Study Guides (390,000)
CA (150,000)
U of G (8,000)
PSYC (1,000)

PSYC 2650 Study Guide - Midterm Guide: Phineas Gage, Internal Monologue, Receptive Field

Course Code
PSYC 2650
Dan Meegan
Study Guide

This preview shows pages 1-3. to view the full 12 pages of the document.
PSYC 2650 – Midterm 1 Notes
CHAPTER 1: The Science of the Mind
Cognitive Psychology  Scientific study of the human mind
-Started to apply the scientific study in the past century
-Attempts to break complex behaviours into their component processes
oE.g. What processes are involved in you taking notes during lecture
Taking Notes
-Sensation (eyes and ears)
-Perception and recognition
-Memory (stored knowledge)
-Memory (creating new memories)
-Decision making
-Action (writing/typing)
-Engineering and Industrial Design
oHuman Factors, Human-Computer Interaction
oInteraction with machines is based on how our minds work
oPsychologists tend to work with design systems
Usability testers  What you like/don’t like about certain systems
oReliability of Memory (eyewitness testimony, repressed memory)
oNot always accurate
oConsumer behaviour
Armchair Philosophy: Casual Observations About Human Cognition
-Greek Philosophers
oSocrates, Aristotle
-British Empiricism (Nurture)
oJohn Locke, David Hume  Emphasized minds are product of experiences we’ve had
oImportant to undertand how minds work, important approach for the belief that minds
-Continental Nativism (Nature)
oSpinoza, Descartes
-American Pragmatism
oJames (Principles of Psychology)  Didn’t have evidence/scientific techniques we have, but made
important observations that are principles that we study today
The Problem
-How to observe the ‘mind’ using scientific methodology
-Stimuli  _______  Response
-Objective = Scientific Method
-Limits to approach
oIdiosyncratic  Don’t know that your mind is similar to others, and don’t know whether investigate
the mind the same way as others had to generalize

Only pages 1-3 are available for preview. Some parts have been intentionally blurred.

-Black Box Problem  We can control/observe stimuli going into the mind, and measure response, but it’s
hard to make inferences going on in between because it’s unobservable
oOnly able to measure inputs and outputs
oHave to make inferences of what happens between
Introspection  Examining our own thoughts
-Wundt, 1879, Leipzig
oWundt tried to formalize the process of introspecting
-What was different from before: Brought in ‘observers’ now called participants
-Had control over environment
-Highly-trained observers report what was going on in the mind while receiving stimuli
oFeeling of recognition: E.g. recognizing a picture
oImagining (hearing) his music
oFlood of associations: Things you associate with picture
oContents of consciousness are difficult to describe and happen under time constraints (experience
oIndividual differences in concreteness of contents (imageless thought)
oDifficult to verify (private events, not public)
oEnd product, not the process
oOnly conscious processes are accessible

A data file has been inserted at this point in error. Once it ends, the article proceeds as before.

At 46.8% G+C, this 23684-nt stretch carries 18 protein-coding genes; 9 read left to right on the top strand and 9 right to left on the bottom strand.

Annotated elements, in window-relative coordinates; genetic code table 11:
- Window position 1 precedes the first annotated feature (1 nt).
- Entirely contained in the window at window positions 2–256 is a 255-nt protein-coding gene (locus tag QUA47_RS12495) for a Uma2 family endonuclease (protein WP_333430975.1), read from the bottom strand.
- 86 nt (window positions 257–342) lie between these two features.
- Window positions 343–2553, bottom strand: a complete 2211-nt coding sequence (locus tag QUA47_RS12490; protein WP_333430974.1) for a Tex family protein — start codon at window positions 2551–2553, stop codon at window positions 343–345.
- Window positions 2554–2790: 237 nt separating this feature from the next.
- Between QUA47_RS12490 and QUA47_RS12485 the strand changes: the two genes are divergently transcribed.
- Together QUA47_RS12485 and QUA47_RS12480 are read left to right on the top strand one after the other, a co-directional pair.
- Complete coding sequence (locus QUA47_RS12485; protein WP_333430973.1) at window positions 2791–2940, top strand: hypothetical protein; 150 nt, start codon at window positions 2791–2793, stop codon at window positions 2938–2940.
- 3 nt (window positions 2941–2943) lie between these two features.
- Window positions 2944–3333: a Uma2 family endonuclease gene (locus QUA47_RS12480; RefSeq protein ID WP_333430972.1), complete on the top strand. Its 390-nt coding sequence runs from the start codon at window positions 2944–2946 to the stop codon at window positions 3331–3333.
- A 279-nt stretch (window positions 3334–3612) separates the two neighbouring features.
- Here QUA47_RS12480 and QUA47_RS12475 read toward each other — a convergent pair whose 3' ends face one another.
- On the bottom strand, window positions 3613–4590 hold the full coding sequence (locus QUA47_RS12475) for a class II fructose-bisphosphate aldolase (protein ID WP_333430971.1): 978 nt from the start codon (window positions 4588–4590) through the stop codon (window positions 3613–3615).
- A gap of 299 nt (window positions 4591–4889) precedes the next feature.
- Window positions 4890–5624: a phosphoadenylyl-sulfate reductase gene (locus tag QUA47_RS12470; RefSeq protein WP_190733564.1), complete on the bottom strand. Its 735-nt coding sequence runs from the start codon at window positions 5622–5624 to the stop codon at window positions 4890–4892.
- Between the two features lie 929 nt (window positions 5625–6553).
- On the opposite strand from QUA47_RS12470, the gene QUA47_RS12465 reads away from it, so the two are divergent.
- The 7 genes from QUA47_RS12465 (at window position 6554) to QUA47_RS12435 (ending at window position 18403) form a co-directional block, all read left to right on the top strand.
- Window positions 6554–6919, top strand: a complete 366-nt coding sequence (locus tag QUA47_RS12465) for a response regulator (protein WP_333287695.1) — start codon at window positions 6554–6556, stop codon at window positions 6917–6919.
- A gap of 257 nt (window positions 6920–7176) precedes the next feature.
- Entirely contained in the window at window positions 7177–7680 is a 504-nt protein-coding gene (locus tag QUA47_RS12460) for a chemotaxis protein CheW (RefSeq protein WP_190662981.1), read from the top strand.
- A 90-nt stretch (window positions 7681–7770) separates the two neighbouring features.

oConcrete is photographic
oAbstract is more verbal
Behaviourism  Studied observable things
-Ignore anything that cannot be controlled (stimuli) or directly observed (response)
oCannot observe the ‘mind’ using scientific methodology
oThe temporary end of cognition as a subject of scientific inquiry
oStimuli  (can’t be controlled, thus off limits)  Response
oCan’t account for diversity and complexity of behaviour (e.g. language)
oOther sciences haven’t been limited to the directly observable
oBehaviourism wasn’t helpful at addressing applied concerns during WWII
-Empiricism  The mind is a ‘blank slate’ at birth, and develops through experience/learning
-Desire to be a respected science
oStrict experimental control in laboratory
oAnimals as subjects
-Legacy of Behaviourism
oProvided a set of rigorous techniques for experimental study in psychology
Verbal learning and memory in cognitive psychology
oApplied science to real life
oHuman factors researchers return to academe following WWII
Broadbent (1958) Perception and Communication
Use scientific techniques to understand human mind

Only pages 1-3 are available for preview. Some parts have been intentionally blurred.

oChomsky’s (1959) criticism of Skinners behaviourist account of language
oComputer science and information theory
Input  Process  Output
Schematize processes
oNeisser (1967) Cognitive Psychology
Summarized 2 decades of research on humans
-Have to make inferences of what is going on inside the box (Stimuli  ____  Response)
-Underlying assumption
oCognition is somehow like a computer program
oCognitive psychologists need to figure out the program
-Information Processing
Sensory data  Inputs, coming in through the senses
Internal representations  Experiences, knowledge, and memories
Operations, procedures, transformations
oEcological Validity
Are the conclusions relevant to the actual processes of the mind?
Is it specific to certain people or generalizable to everyone, everywhere?
oNeural Plausibility
If we know enough about the brain and we model it, implausible given how the brain
Store different processes in different parts of the brain
Other stimuli processed all over the brain, no specific region
-Behavioural  E.g. Mental chronometry
-Functional Neuroimaging  What part of the brain is active when doing certain things
-Cognitive Neuropsychology  Cognitive consequences of brain damage
Mental Chronometry
-Using the measurement of time (chronometry) to make inferences about mental events
-Reaction Time (RT)  Time that elapses between onset of stimulus and response
-Assumption  More stuff to do (more processing stages), more time it will take
Donders (1868)
-Dutch Opthalmologist
-Developed ideas for mental chronometry
oMental processes are measurable
oSubtraction Method
oSubtraction Method is still frequently used, especially in neuroimaging research
You're Reading a Preview

Unlock to view full version